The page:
One of the most embarrassing things that has happened to Karl El-Mir, a senior in the School of Business and a forward on the UConn Men’s Hockey Team, is stepping on a hockey puck and taking a fall during warm-ups.
El-Mir, a management major, says that it’s not something that happens exclusively to him.
“It happens to a lot of people,” El-Mir said. Although it is a common occurrence, it is still embarrassing, he said. “I try to get up as quickly as I can, and try to act like nothing happened. But in some situations, you know the whole team saw it, so I just embrace it and laugh it out with the guys.”
As a young child, El-Mir, a native of Canada, idolized his older cousin, who was a hockey player. El-Mir traveled around Canada and the United States to watch him play. However, when El-Mir expressed an interest in playing hockey, his parents initially rejected the idea. They were more of a ‘ski family’ at the time anyway, he said. But eventually he won them over.
“I fell in love with the sport,” said El-Mir, who last year played in 33 of UConn’s hockey games, scoring three goals and adding 13 assists. His parents have become avid fans of the sport.
UConn Men’s Hockey Head Coach Mike Cavanaugh said El-Mir brings more than just hockey skills to the game.
“Karl has continued to improve his game every year he’s been here at UConn,” Cavanaugh said. “However, the energy and enthusiasm he brings to the rink on a daily basis is by far his most redeeming quality.
“He has an infectious personality that permeates through the locker room every time he engages with his teammates,” Cavanaugh said. “I expect Karl to not only have an outstanding senior season, but that he will also be very successful in life after hockey.”
El-Mir hails from Montreal, Quebec, but came to Connecticut at age 15 to attend a prep school in South Kent, Conn., to play hockey. He described those three years as a great experience, with a close community.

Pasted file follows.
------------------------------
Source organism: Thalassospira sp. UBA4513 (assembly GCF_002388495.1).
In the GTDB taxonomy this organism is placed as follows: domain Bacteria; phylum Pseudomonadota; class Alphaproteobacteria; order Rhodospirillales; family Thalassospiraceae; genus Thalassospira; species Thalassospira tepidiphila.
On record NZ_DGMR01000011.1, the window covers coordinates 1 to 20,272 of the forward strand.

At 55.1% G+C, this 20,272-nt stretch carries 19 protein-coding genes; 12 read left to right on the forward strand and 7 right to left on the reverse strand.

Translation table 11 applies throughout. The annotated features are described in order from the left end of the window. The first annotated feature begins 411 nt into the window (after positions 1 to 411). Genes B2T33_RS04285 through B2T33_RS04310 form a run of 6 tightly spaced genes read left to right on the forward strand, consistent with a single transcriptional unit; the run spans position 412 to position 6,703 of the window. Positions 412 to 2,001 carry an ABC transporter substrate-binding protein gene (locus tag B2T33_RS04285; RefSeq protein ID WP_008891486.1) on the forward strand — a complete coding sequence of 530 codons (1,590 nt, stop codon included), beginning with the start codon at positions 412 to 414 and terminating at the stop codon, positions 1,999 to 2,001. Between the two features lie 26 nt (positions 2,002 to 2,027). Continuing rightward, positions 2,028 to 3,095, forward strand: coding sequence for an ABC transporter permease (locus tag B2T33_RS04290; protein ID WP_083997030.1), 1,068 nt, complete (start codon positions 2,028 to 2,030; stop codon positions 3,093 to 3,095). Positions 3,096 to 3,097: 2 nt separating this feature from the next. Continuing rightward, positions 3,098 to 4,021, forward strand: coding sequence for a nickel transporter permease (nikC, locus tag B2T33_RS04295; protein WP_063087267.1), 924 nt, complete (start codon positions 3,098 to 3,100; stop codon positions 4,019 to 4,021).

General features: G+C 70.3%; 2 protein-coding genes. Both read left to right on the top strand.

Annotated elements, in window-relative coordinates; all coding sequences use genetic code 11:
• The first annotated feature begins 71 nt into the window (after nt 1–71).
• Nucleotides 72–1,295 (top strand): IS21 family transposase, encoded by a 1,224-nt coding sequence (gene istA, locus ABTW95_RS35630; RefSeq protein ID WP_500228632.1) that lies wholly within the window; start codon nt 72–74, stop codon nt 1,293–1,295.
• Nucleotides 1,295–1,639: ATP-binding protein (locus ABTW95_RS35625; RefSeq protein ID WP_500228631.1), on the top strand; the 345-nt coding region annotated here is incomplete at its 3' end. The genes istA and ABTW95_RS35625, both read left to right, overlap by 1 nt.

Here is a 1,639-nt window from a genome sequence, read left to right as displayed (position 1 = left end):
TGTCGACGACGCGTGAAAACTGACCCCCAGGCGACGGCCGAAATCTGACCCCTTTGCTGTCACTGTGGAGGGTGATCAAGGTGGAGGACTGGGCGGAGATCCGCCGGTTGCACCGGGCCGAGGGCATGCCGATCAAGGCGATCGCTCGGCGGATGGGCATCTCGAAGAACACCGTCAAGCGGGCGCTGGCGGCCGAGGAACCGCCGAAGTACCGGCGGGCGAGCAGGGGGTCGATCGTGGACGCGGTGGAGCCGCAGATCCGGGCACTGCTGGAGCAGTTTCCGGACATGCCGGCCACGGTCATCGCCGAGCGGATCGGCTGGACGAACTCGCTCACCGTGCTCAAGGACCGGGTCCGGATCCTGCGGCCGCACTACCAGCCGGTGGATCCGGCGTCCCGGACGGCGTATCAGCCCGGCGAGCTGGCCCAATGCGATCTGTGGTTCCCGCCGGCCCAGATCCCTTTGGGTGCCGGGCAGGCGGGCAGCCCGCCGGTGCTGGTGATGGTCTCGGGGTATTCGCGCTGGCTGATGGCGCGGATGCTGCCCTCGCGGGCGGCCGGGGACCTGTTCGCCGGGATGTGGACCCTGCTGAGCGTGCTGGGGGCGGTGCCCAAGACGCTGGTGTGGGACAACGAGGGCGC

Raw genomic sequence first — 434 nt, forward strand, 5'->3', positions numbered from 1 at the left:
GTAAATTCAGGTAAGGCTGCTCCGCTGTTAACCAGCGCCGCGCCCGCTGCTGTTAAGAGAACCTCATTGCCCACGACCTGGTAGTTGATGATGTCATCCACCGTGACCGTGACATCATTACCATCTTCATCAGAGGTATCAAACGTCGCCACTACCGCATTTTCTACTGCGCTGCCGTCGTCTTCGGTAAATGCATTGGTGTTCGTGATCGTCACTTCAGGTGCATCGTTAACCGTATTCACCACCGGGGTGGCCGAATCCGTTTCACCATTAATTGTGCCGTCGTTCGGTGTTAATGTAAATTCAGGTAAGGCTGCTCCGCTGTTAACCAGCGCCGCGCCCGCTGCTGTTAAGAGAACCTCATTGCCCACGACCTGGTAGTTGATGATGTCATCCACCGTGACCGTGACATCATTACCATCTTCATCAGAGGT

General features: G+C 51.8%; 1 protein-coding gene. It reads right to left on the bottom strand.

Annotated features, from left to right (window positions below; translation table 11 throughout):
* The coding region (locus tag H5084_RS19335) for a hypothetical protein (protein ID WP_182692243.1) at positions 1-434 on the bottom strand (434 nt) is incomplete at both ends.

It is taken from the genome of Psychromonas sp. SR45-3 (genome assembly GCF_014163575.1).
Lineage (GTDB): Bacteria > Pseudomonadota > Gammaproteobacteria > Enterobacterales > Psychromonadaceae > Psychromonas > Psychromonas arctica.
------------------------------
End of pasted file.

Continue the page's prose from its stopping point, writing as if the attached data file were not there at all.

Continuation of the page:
“Everybody knew each other… we were best friends with the football team, soccer team… I thought it was really cool,” he said.
When coming to UConn, El-Mir said that was a completely different experience. He wasn’t sure about the protocol.
“Do I say hi, or put my head down?” he said.
He had considered studying engineering while at UConn, but decided to go on a different path from the majority of his family and become a management major instead. He says that he does not regret picking his plan of study at all, adding that he has a great deal of respect for engineers.
Being a management major aligns with his outgoing personality, he said.
“I think it was the right path for me,” El-Mir said. “I think things happen for a reason.”
One of his favorite classes during his time at the School of Business has been a venture-planning class with Professor Richard Dino, who also serves as director of UConn’s Innovation Quest (iQ).
“I think [Professor] Dino is one of the best teachers I’ve ever had in my life,” he said. “He made it his number one priority to teach us something that we can bring into our real life.”
El-Mir mentioned that his group had been at the very bottom of the class for an online business competition. However, before the semester ended, they went on to take first place. The class was a good learning experience, he said.
“When things go bad you just have to continue, and at some point it’s going to pay off,” El-Mir said.
That pay-off is also part of his ritual as a student-athlete.
“Wake-up, go to breakfast, go to class, eat, practice, homework until you’re done, and then go to bed and then repeat every day,” he listed off.
Despite the intense schedule, El-Mir enjoys the sport and is most excited for the games.
“We work so hard in the off-season (and) during pre-season, that games are fun,” El-Mir said. “It’s like, ‘Finally, the game is here.'”
When El-Mir plays this season, his parents will certainly be watching from the stands.
“They love just going around the U.S. to watch me play,” he said. “They’re the most important thing in my life… I appreciate them a lot.”
A fourth and final year at UConn has El-Mir reminiscing about his experiences. Because he didn’t have any teammates in his business classes, El-Mir had to meet new people, and those students became his friends, he said. Through their shared classes, the management seniors have grown to know each other well.
“I’m going to miss it,” he said, adding that he hopes to continue to play hockey at the professional level after graduation.